YEA explores gentrification in Detroit during youth-led conversation in July
August 23, 2012
“It is a powerful experience for adults to be led in an important community conversation by teens and young adults,” said EMEAC Youth Coordinator Will Copeland. “Sometimes it forces people to ask 'Why aren't we talking about this more?' which is good for the resilience of the community. YEA is going to continue to raise awareness about gentrification through the rest of 2012. I hope that it goes beyond this because the struggle for community self-determination is a long term struggle.”
|YEA Teamers Roger Boyd, Noelle Frye and Rayven Roberts|
“It was interesting for YEA to share their perspectives as a youth environmental justice group about the different experiences that are common in Mid-Town itself,” said Ra. “That ties directly into gentrification and that's the whole reason of us doing this gentrification work period. YEA has been witnessing different things and they are able to say, 'That is not right but that is not uncommon.' We want to do something about it.”
Community members shared a range of perspectives and opinions such as Andrew Newton of Peoples Kitchen Detroit's in depth historical perspective as a bi-racial youth growing up in the city while witnessing the current changes, to Mt. Elliott Makerspace's Jeff Sturges who identified as a gentrifier working out of the Church of the Messiah on Detroit's East Side and Ms. Rekiba Brown of Occupy Detroit who spoke of biases against community residents in land use policies in the city.
“There was a good mix of people in the room,” Ra said. “You had people coming out and saying, 'Hey, I might be known as a gentrifier. Then you had people from the community who were saying they've been affected by gentrification and people moving into the city.
“It was a good for people to come together on both sides of the ball park to come together and talk about how they felt about how the city was changing and who will be affected by these changes and who will have access to these new things and who will not.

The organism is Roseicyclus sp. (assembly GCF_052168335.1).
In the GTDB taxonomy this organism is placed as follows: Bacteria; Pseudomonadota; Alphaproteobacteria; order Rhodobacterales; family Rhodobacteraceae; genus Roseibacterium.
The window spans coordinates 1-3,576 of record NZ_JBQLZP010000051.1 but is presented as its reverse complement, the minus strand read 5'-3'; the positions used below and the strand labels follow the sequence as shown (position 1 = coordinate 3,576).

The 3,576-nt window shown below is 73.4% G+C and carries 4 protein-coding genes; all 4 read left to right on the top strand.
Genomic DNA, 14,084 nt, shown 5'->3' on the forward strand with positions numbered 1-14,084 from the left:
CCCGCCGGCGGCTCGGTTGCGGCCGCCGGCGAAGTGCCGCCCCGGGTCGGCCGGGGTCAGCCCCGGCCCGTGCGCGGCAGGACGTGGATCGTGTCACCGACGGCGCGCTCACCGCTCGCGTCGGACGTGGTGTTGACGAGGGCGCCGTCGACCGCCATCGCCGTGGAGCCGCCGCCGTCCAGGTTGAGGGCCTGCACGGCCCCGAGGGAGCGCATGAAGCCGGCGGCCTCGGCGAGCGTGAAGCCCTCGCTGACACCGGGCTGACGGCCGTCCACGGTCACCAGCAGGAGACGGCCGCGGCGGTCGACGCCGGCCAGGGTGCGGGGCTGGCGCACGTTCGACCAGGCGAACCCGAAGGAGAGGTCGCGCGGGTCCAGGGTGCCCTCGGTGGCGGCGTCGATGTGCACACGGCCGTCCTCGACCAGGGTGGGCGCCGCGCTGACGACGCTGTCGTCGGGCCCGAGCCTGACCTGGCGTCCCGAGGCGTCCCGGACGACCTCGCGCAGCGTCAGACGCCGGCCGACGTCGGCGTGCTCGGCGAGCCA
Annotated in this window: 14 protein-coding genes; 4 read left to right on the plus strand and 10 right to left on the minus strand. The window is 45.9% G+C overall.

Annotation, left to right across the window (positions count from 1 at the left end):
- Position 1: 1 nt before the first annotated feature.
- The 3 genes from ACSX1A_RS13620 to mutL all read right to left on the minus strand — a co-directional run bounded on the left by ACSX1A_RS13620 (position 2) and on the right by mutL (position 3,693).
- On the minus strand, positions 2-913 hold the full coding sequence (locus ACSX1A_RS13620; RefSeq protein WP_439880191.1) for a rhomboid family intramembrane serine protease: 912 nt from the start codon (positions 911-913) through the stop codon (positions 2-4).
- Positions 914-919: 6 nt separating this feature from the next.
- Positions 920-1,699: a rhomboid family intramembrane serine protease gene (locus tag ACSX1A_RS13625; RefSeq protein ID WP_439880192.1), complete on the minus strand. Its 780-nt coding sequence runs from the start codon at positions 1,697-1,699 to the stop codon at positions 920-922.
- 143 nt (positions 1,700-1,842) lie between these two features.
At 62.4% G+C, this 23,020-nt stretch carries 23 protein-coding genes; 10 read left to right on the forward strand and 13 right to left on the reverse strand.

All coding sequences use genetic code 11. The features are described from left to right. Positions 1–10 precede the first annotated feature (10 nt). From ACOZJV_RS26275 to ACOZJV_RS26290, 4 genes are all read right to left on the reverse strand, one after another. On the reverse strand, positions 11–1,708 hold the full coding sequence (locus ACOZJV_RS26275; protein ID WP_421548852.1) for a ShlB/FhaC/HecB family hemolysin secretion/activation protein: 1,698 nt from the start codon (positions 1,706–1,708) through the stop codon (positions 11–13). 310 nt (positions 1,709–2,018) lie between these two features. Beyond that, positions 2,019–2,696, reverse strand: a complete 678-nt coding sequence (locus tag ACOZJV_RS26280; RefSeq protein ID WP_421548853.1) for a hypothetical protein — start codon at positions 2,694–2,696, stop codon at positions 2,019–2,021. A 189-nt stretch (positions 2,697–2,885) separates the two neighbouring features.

“It was also interesting hearing about the history. It was interesting hearing people say, 'My family came from the south. We migrated here and the reason why we came was because we weren't wanted down there. Now we come here and it seems history is repeating itself.”
The July conversation on gentrification was the third YEA has been involved with. Ra represented EMEAC during a December gentrification conversation sponsored by Model D. Copeland, Roberts, and former EMEAC Associate Director Ahmina Maxey took part in a gentrification discussion earlier this year at the Hush House Museum of Black History with Hush House founder Charles Simmons and Zone 8 activist Yusef Shakur.
Although gentrification is a difficult subject to engage in public discourse, YEA Team members plan to continue to explore the topic and advocate for community voice.
“Gentrification is such a touchy subject. It's like talking about religion,” Ra said. “It was interesting too see people step out of their comfort zone, which was a challenge. YEA had to step up and bring this to the space because few of our community leaders or allies were available, and they did it.”
Copeland agreed and said YEA plans similar events going forward by going into neighborhoods and gathering more perspectives from native Detroiters.
“In the fall we will raise the question 'How is gentrification an environmental injustice?' YEA participated in the Building Movement conference which looked at land use in the city of Detroit, absentee and out-of-state landowners, and mapping for community power. (EMEAC Executive Director) Diana (Copeland) is very passionate about challenging slumlords so this is something we can incorporate in our work. We can draw connections between the residential land grabs taking place in the neighborhoods and the gentrification taking place in the business and entertainment districts.
“Lastly YEA is working with ReMedia to make a media project on gentrification. We have completed some interviews with community members and are compiling other footage. This project has a lot of potential to create a bold, new statement that is very appropriate for our times.”